So whether you think the world will end this Saturday, or you think this is just another bogus doomsayer, do nothing different. Live with hope, joy, and self-giving love toward others. We are the Lord’s. Those words are all the certainty that we need. Now, if you’ll excuse me, the world is ending and I need to plant a tree...

From the Gray,
Pastor Ari

“Take these chances, place them in a box until a quieter time. Lights down, you up and die.” -Dave Matthews Band, “Ants Marching”

Thursday, February 5, 2015

Grantchester: What a Fake Priest Reveals About Being Real Christians

A fictional character who seems real has me thinking about how much we play characters in our real life.

I recently started watching the PBS series Grantchester. I have a weakness for British dramas and mysteries and Grantchester is both. But what drew me to the show was a description I read that went something like "Sidney Chambers is a priest who loves God, jazz music, a good pub, and solving murder." When I read the description to my wife, she said, "It sounds like you, except for the solving murder part." (My half-joking response: "Maybe one day...")

What my wife said, however, was exactly what drew me to the show. "It sounds like you..." I've mentioned before in my blog my frustration with Hollywood typically portraying clergy as dangerous fanatics or clueless goodie-goodies. (And always men! Dear Hollywood: Women can be clergy, too!) But Grantchester was describing a priest that talks and acts like a real person. Here is a priest that actually sounds like me and most of the pastors I know.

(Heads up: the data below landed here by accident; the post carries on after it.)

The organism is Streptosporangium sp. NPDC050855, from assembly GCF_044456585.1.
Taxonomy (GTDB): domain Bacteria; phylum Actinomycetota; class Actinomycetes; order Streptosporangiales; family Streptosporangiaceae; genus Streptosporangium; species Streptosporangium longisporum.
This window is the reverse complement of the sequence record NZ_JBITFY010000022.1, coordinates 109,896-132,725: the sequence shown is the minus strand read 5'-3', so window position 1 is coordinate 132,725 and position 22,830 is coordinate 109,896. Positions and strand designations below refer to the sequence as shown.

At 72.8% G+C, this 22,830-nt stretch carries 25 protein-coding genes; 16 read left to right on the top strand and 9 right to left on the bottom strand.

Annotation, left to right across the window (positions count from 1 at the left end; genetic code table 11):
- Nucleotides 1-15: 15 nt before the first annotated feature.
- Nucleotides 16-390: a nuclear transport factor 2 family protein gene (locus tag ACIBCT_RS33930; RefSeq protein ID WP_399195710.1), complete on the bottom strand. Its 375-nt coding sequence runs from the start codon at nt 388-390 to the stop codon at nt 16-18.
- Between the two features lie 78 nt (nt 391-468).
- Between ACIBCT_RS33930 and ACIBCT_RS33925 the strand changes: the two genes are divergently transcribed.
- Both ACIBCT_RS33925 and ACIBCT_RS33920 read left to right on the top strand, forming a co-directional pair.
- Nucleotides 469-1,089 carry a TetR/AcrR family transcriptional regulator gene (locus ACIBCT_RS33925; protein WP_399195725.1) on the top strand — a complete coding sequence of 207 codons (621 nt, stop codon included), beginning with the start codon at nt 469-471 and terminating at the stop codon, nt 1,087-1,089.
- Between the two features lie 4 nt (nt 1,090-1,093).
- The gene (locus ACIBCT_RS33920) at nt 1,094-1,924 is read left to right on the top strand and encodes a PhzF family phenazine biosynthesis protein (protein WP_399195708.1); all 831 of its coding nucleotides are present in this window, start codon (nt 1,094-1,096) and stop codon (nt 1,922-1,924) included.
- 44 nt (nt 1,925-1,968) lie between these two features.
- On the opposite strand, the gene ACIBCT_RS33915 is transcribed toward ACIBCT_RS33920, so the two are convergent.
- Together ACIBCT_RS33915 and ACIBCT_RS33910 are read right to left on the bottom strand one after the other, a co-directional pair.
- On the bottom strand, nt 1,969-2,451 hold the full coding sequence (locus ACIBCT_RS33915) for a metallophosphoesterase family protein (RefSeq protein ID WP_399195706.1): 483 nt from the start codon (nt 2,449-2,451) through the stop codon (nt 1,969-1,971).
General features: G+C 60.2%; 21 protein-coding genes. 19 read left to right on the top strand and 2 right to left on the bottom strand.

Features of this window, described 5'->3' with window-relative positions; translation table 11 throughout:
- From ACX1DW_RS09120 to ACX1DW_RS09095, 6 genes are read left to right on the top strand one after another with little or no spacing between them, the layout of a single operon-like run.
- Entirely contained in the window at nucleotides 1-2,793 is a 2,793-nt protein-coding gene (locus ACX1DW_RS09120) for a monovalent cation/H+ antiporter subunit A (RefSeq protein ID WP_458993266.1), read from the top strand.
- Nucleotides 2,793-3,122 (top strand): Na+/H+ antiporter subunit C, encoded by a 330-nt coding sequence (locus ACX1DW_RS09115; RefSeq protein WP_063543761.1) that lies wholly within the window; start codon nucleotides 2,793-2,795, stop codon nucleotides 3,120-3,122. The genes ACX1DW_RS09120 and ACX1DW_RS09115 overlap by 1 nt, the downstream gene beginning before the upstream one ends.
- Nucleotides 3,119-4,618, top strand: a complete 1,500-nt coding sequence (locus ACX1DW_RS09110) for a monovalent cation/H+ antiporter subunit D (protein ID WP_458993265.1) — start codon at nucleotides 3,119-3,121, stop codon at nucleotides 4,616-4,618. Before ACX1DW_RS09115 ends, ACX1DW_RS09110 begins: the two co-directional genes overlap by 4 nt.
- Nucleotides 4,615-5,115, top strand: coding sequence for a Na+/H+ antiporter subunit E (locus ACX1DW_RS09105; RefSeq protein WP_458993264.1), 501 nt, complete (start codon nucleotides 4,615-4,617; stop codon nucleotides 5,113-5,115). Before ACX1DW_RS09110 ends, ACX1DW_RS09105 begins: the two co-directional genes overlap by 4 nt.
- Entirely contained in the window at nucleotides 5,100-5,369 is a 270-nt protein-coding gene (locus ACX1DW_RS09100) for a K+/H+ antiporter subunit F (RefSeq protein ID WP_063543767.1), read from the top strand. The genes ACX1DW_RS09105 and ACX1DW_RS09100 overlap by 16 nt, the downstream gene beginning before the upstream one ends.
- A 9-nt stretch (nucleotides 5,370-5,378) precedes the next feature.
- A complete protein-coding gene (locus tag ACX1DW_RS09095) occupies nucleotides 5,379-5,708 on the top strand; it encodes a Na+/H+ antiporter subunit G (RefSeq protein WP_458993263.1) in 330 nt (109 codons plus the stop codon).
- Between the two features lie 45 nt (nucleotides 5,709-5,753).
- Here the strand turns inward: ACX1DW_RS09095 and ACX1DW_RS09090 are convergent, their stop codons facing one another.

Sidney Chambers goes to pubs, parties, and picnics. He does manual labor, has conversations where he is both compassionate and uncertain, has a complicated love life, and struggles with writing his sermons. In one conversation in episode three, he shares with a priest in training that "this job is difficult" because "most things aren't black and white; a lot of life is gray areas." While it's not a perfect show or a perfect reflection of my experiences as a pastor, it is the closest portrayal of a real life clergyperson I can think of seeing on screen. They are at least striving for authenticity.

That issue of authenticity in a fictional priest has got me thinking about authenticity in my real life job because as much as I dislike the stereotypes of pastors on tv, I know many stereotypes have some small grain of truth in them. Perhaps pastors are portrayed as defenders of spiritual certainty and moral purity because that's how we treat our jobs.